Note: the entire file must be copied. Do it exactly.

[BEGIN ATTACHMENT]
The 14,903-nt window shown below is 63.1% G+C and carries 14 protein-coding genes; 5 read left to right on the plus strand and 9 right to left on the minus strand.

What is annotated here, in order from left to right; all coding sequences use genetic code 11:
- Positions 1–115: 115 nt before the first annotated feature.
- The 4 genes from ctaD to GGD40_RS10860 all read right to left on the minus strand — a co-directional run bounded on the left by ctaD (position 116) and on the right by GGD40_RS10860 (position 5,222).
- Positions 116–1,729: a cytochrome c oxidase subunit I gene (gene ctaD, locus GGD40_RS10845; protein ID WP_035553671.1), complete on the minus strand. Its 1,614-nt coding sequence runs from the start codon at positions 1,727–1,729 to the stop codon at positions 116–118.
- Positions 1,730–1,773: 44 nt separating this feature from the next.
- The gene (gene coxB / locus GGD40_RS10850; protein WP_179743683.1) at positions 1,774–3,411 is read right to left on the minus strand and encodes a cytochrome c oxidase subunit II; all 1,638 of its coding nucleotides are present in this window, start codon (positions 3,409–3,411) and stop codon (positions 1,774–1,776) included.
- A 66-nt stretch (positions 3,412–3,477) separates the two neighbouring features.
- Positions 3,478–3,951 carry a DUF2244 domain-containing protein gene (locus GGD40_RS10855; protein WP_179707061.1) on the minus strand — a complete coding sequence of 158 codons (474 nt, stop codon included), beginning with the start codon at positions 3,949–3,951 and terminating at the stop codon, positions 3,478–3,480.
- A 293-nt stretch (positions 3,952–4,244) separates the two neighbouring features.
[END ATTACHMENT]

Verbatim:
The 14,903-nt window shown below is 63.1% G+C and carries 14 protein-coding genes; 5 read left to right on the plus strand and 9 right to left on the minus strand.

What is annotated here, in order from left to right; all coding sequences use genetic code 11:
- Positions 1–115: 115 nt before the first annotated feature.
- The 4 genes from ctaD to GGD40_RS10860 all read right to left on the minus strand — a co-directional run bounded on the left by ctaD (position 116) and on the right by GGD40_RS10860 (position 5,222).
- Positions 116–1,729: a cytochrome c oxidase subunit I gene (gene ctaD, locus GGD40_RS10845; protein ID WP_035553671.1), complete on the minus strand. Its 1,614-nt coding sequence runs from the start codon at positions 1,727–1,729 to the stop codon at positions 116–118.
- Positions 1,730–1,773: 44 nt separating this feature from the next.
- The gene (gene coxB / locus GGD40_RS10850; protein WP_179743683.1) at positions 1,774–3,411 is read right to left on the minus strand and encodes a cytochrome c oxidase subunit II; all 1,638 of its coding nucleotides are present in this window, start codon (positions 3,409–3,411) and stop codon (positions 1,774–1,776) included.
- A 66-nt stretch (positions 3,412–3,477) separates the two neighbouring features.
- Positions 3,478–3,951 carry a DUF2244 domain-containing protein gene (locus GGD40_RS10855; protein WP_179707061.1) on the minus strand — a complete coding sequence of 158 codons (474 nt, stop codon included), beginning with the start codon at positions 3,949–3,951 and terminating at the stop codon, positions 3,478–3,480.
- A 293-nt stretch (positions 3,952–4,244) separates the two neighbouring features.